Twitter appointed Dharmendra Chatur as its resident grievance officer in India last month. Just some days after taking the chair, however, Chatur ended up submitted his resignation on 28 June, amid Twitter’s ongoing tussle with the Indian government.
In its efforts to comply with India’s digital laws, Twitter has named Vinay Prakash as the country’s Resident Grievance Officer (RGO) to tend to user complaints.
While detailed information about Prakash’s professional profile remains unclear, Twitter has updated its website with the office and email address assigned to the new RGO.
The development comes three days after the Delhi High Court asked Twitter to fast-track its efforts to comply with the IT rules.
Meanwhile, the social networking app, which is used by over 17.5 million Indians, has also released a “transparency report” for the period of 26 May 2021 to 25 June 2021 — in accordance with India’s new information technology (IT) rules.
In its first monthly compliance report for India, Twitter claims to have taken action against 133 accounts after receiving complaints about abuse, harassment, defamation, misinformation, sensitive adult content and copyright infringement from Indian users.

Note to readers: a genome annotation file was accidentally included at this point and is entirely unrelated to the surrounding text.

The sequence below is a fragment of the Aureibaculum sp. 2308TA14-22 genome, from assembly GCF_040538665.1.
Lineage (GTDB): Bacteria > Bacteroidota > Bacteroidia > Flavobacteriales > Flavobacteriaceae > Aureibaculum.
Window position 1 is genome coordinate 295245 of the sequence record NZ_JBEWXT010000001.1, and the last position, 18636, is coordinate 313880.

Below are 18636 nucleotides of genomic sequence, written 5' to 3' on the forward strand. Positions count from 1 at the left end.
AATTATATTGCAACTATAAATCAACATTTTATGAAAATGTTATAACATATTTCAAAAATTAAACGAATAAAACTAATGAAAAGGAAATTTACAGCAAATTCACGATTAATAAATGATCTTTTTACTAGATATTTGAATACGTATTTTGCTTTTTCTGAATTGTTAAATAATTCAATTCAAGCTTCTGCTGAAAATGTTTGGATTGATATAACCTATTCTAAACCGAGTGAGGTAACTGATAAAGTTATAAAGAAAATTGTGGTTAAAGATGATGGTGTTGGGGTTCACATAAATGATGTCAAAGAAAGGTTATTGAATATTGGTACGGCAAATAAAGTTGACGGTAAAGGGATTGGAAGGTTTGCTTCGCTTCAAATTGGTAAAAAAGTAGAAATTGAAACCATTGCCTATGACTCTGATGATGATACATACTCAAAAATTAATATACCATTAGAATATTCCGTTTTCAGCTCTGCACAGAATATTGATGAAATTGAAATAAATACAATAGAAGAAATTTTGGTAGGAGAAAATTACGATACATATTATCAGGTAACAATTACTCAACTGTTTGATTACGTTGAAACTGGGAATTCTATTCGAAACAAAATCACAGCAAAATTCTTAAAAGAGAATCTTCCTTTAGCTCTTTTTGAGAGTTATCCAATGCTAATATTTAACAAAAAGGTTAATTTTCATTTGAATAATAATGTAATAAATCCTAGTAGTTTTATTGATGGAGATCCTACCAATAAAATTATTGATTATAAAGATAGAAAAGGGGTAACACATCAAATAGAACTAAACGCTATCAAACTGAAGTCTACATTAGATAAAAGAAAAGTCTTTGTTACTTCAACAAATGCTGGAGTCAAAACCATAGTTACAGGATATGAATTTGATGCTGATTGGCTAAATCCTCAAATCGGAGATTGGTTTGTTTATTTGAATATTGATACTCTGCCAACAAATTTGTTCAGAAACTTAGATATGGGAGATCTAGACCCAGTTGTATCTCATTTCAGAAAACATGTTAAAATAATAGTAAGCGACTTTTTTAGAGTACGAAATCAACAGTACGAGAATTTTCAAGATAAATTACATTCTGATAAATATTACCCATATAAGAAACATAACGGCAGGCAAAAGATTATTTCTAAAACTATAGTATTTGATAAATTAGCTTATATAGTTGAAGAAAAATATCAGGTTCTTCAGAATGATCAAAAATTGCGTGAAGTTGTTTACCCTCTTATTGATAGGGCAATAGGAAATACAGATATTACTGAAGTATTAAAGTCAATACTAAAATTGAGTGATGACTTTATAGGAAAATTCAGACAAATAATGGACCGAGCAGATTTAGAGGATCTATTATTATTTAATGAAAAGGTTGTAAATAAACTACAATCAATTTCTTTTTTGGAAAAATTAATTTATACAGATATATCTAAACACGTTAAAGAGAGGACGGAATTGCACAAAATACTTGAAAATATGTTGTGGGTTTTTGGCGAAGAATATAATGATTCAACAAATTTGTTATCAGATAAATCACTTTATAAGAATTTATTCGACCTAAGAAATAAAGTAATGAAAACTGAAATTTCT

— Radhika Parashar (@_RadhikaReports) July 11, 2021
In June, Twitter lost the legal protection that India grants to social networking platforms that act as intermediaries between the public and officials. The reason cited was Twitter’s non-compliance with the IT laws that came into effect on 25 May.
Announced in February by the federal IT ministry, the rules require social media companies to appoint grievance and nodal officers to tend to user complaints and help security agencies trace the origin of problematic content for investigation in major cases.